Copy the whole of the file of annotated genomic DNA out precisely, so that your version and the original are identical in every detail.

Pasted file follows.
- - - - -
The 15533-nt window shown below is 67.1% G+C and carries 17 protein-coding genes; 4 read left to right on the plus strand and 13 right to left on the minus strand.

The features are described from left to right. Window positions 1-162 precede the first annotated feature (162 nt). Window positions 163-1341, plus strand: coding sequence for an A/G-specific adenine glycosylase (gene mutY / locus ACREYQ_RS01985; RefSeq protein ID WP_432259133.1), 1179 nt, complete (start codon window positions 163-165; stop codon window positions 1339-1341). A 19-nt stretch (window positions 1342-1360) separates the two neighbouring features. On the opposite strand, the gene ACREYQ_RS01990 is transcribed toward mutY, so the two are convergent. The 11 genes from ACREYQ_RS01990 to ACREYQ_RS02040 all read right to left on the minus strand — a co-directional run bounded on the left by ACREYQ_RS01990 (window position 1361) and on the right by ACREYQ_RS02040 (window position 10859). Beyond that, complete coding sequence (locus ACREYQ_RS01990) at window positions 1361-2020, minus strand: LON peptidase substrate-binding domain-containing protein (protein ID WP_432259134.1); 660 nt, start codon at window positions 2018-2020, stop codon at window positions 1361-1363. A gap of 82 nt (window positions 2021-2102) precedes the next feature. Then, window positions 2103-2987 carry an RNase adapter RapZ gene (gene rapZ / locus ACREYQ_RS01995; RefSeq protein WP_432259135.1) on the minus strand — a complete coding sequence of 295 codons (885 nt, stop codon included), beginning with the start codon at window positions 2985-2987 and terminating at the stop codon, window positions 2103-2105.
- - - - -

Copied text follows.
The 15533-nt window shown below is 67.1% G+C and carries 17 protein-coding genes; 4 read left to right on the plus strand and 13 right to left on the minus strand.

The features are described from left to right. Window positions 1-162 precede the first annotated feature (162 nt). Window positions 163-1341, plus strand: coding sequence for an A/G-specific adenine glycosylase (gene mutY / locus ACREYQ_RS01985; RefSeq protein ID WP_432259133.1), 1179 nt, complete (start codon window positions 163-165; stop codon window positions 1339-1341). A 19-nt stretch (window positions 1342-1360) separates the two neighbouring features. On the opposite strand, the gene ACREYQ_RS01990 is transcribed toward mutY, so the two are convergent. The 11 genes from ACREYQ_RS01990 to ACREYQ_RS02040 all read right to left on the minus strand — a co-directional run bounded on the left by ACREYQ_RS01990 (window position 1361) and on the right by ACREYQ_RS02040 (window position 10859). Beyond that, complete coding sequence (locus ACREYQ_RS01990) at window positions 1361-2020, minus strand: LON peptidase substrate-binding domain-containing protein (protein ID WP_432259134.1); 660 nt, start codon at window positions 2018-2020, stop codon at window positions 1361-1363. A gap of 82 nt (window positions 2021-2102) precedes the next feature. Then, window positions 2103-2987 carry an RNase adapter RapZ gene (gene rapZ / locus ACREYQ_RS01995; RefSeq protein WP_432259135.1) on the minus strand — a complete coding sequence of 295 codons (885 nt, stop codon included), beginning with the start codon at window positions 2985-2987 and terminating at the stop codon, window positions 2103-2105.